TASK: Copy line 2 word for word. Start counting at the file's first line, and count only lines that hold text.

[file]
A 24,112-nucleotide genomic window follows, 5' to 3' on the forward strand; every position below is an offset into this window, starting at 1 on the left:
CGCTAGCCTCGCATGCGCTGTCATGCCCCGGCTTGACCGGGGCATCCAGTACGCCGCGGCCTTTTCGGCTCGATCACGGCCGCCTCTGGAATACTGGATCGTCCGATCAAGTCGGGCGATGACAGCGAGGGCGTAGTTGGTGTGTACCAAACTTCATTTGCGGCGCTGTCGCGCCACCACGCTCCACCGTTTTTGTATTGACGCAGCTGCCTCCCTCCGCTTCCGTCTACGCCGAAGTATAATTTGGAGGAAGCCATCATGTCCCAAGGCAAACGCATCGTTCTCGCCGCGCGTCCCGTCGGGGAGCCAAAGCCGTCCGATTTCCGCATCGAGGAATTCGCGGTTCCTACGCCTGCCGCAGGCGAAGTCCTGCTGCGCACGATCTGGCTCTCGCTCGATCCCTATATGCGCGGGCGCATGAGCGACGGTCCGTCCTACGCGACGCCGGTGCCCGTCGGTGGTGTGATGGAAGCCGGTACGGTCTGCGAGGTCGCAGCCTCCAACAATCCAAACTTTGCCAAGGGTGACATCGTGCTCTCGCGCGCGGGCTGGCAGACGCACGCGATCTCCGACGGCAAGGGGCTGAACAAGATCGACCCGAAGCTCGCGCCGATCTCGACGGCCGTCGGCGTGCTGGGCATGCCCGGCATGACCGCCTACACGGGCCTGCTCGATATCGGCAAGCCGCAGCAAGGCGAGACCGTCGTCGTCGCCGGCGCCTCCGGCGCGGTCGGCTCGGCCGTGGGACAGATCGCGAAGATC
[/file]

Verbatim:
CGCTAGCCTCGCATGCGCTGTCATGCCCCGGCTTGACCGGGGCATCCAGTACGCCGCGGCCTTTTCGGCTCGATCACGGCCGCCTCTGGAATACTGGATCGTCCGATCAAGTCGGGCGATGACAGCGAGGGCGTAGTTGGTGTGTACCAAACTTCATTTGCGGCGCTGTCGCGCCACCACGCTCCACCGTTTTTGTATTGACGCAGCTGCCTCCCTCCGCTTCCGTCTACGCCGAAGTATAATTTGGAGGAAGCCATCATGTCCCAAGGCAAACGCATCGTTCTCGCCGCGCGTCCCGTCGGGGAGCCAAAGCCGTCCGATTTCCGCATCGAGGAATTCGCGGTTCCTACGCCTGCCGCAGGCGAAGTCCTGCTGCGCACGATCTGGCTCTCGCTCGATCCCTATATGCGCGGGCGCATGAGCGACGGTCCGTCCTACGCGACGCCGGTGCCCGTCGGTGGTGTGATGGAAGCCGGTACGGTCTGCGAGGTCGCAGCCTCCAACAATCCAAACTTTGCCAAGGGTGACATCGTGCTCTCGCGCGCGGGCTGGCAGACGCACGCGATCTCCGACGGCAAGGGGCTGAACAAGATCGACCCGAAGCTCGCGCCGATCTCGACGGCCGTCGGCGTGCTGGGCATGCCCGGCATGACCGCCTACACGGGCCTGCTCGATATCGGCAAGCCGCAGCAAGGCGAGACCGTCGTCGTCGCCGGCGCCTCCGGCGCGGTCGGCTCGGCCGTGGGACAGATCGCGAAGATC